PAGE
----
Conversations with investors, particularly those from a philanthropic background, are often focused on the desire to help those requiring substantial assistance. The argument goes something like this, “We cannot use our resources to assist those already well on the way to success, better to focus on those really needing our assistance.”
This argument has a certain logic to it, and those with a strong social orientation, in particular those representing charitable foundations, may feel legally or morally compelled to act this way. A related argument frequently surfaces when foundation investors are asked to participate in structured financings, and assume the riskiest and least remunerative positions. On occasions they are asked to assume the “first loss”, or take a “capped return”, or sometimes a combination of the two. A sense of indignation emerges that their capital is being exploited so that those with a market return requirement can profit from social investment transactions they would otherwise not participate in.
I can surely see the point, but would like to suggest a different perspective, one that is based predominantly on the idea of social impact maximisation. There are times when large financial sums are required and these can only be made available through larger structured transactions—these necessitate access to mainstream players (banks, for example). By accepting greater risk or lower return, or both, foundation capital can bring in far larger sums than would otherwise be feasible, or are available in the social investment sector. Society’s needs are so great that even with the £600+ million coming from Big Society Capital, far more is needed. As mainstream capital still seeks market returns, only social capital or government subsidy can make such deals happen.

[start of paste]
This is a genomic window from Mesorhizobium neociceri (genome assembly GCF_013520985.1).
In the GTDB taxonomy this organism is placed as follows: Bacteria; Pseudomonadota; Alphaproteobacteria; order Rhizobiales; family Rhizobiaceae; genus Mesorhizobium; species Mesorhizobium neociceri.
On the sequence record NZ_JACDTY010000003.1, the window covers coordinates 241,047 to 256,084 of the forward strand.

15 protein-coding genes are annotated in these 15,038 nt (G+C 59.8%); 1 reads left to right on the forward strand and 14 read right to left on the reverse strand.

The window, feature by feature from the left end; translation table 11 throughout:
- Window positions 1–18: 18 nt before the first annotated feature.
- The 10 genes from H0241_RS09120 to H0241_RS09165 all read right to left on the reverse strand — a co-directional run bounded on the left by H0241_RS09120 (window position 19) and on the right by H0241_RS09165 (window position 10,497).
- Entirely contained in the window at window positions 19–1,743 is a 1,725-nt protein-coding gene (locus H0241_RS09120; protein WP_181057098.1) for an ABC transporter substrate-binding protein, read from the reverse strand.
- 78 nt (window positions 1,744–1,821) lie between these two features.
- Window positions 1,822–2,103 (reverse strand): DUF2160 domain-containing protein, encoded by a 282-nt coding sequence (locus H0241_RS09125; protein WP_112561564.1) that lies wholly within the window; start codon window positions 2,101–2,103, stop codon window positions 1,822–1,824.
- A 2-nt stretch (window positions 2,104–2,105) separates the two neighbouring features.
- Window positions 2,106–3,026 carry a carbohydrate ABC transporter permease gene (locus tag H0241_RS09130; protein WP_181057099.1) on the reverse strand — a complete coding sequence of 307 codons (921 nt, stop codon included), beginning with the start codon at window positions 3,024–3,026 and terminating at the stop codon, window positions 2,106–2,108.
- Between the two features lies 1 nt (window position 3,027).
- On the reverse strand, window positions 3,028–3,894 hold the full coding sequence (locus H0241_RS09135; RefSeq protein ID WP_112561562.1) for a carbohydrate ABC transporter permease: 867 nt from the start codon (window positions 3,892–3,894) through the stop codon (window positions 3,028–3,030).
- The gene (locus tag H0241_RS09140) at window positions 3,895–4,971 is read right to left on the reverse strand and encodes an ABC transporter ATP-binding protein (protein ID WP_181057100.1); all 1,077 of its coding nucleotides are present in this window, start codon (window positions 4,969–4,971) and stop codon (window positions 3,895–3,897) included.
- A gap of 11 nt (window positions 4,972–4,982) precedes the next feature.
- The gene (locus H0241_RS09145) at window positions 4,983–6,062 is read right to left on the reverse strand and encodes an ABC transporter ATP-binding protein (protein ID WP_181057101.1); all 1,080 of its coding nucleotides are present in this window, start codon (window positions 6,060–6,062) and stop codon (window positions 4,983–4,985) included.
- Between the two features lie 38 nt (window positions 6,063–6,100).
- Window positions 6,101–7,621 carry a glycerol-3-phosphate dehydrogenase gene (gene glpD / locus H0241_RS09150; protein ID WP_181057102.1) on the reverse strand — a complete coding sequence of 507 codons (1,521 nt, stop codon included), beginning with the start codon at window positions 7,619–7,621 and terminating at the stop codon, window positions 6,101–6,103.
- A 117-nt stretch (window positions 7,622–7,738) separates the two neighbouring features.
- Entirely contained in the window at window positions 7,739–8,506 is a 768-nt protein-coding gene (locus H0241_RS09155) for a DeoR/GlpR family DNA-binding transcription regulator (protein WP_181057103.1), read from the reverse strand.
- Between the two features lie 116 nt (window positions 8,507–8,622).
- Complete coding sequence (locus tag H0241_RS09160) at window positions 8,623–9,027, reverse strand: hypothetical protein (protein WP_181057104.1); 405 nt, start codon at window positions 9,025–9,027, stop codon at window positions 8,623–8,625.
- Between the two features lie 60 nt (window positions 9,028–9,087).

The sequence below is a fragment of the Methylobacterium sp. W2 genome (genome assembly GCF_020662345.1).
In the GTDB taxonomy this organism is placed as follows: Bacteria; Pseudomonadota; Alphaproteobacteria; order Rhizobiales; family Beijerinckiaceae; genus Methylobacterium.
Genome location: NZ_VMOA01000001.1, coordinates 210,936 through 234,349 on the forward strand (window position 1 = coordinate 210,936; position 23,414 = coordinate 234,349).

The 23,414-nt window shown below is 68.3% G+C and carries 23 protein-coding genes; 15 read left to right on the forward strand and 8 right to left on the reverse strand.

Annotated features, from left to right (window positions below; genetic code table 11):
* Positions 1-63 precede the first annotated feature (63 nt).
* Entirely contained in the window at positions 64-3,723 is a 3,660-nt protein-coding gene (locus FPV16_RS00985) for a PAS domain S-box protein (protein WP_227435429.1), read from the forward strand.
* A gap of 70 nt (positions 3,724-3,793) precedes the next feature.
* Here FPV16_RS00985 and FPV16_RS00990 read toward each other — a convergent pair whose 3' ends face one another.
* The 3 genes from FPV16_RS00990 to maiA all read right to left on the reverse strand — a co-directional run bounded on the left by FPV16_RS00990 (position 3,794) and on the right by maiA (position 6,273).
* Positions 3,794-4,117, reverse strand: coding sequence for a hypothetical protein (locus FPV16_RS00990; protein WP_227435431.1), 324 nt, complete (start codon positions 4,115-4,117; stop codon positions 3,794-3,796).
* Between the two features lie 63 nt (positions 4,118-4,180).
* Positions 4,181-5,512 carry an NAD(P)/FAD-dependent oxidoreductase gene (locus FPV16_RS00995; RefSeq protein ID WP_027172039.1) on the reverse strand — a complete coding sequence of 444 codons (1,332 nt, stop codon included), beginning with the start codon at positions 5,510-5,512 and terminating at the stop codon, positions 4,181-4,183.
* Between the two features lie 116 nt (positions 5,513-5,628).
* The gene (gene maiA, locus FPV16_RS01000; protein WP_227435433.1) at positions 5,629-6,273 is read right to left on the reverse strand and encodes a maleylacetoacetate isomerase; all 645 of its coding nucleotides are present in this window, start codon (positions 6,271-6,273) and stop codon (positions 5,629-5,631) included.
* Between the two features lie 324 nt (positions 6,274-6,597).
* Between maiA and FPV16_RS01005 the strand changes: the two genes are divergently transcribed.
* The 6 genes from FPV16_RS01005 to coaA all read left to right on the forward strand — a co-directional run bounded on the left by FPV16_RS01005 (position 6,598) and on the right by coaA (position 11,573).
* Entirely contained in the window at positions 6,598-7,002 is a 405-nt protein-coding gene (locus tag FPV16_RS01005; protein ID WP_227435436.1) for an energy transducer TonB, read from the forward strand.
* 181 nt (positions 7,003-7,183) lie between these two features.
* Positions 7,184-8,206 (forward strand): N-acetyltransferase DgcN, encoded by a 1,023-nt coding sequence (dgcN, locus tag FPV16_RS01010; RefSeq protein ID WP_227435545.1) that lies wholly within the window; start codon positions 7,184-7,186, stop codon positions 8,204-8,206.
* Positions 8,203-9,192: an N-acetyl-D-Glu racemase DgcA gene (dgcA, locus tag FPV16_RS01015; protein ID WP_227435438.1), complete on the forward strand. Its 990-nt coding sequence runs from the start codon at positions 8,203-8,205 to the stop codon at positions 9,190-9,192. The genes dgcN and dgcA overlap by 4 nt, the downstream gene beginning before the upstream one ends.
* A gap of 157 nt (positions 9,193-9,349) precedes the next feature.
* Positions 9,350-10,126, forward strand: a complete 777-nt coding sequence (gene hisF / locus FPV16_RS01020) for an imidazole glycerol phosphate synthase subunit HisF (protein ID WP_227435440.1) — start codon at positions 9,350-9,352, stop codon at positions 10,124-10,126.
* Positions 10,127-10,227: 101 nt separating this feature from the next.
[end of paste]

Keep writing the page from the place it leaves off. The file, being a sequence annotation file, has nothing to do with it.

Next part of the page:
An unwillingness to do so just because mainstream investors get their return is akin to “cutting off one’s nose to spite one’s face”. These foundations would willingly offer grants where 100% loss of funding is assured. But by using their capital in structured transactions sometimes far more social impact can be generated, AND they might see some return. Not to do so just because other investors (with very different criteria, beneficiaries and rules) might do well seems odd and reduces social impact generated.
Similarly, by shunning those social enterprises or projects which are close to viable, in favour of the more hopeless, they are reducing both their return and social impact. Moreover, they are undermining the probability of success of those social enterprises which are just about sustainable, in favour of those which have a very long road still to travel. And these “nearly there” social enterprises are, by definition, not yet there. If they fail just near the finish line it is deeply tragic and undermines all the hard work and capital invested by foundations and others which got these social enterprises “nearly there” in the first place.
To get the most out of our money, a critical discipline in today’s capital-starved times, and generate the most social impact, we need to start with the least needy and work our way backwards. This may seem perverse, but for those who care about substance over form, and making a substantial impact over a huge gesture, it is essential.
First Published in Third Sector in January 2013.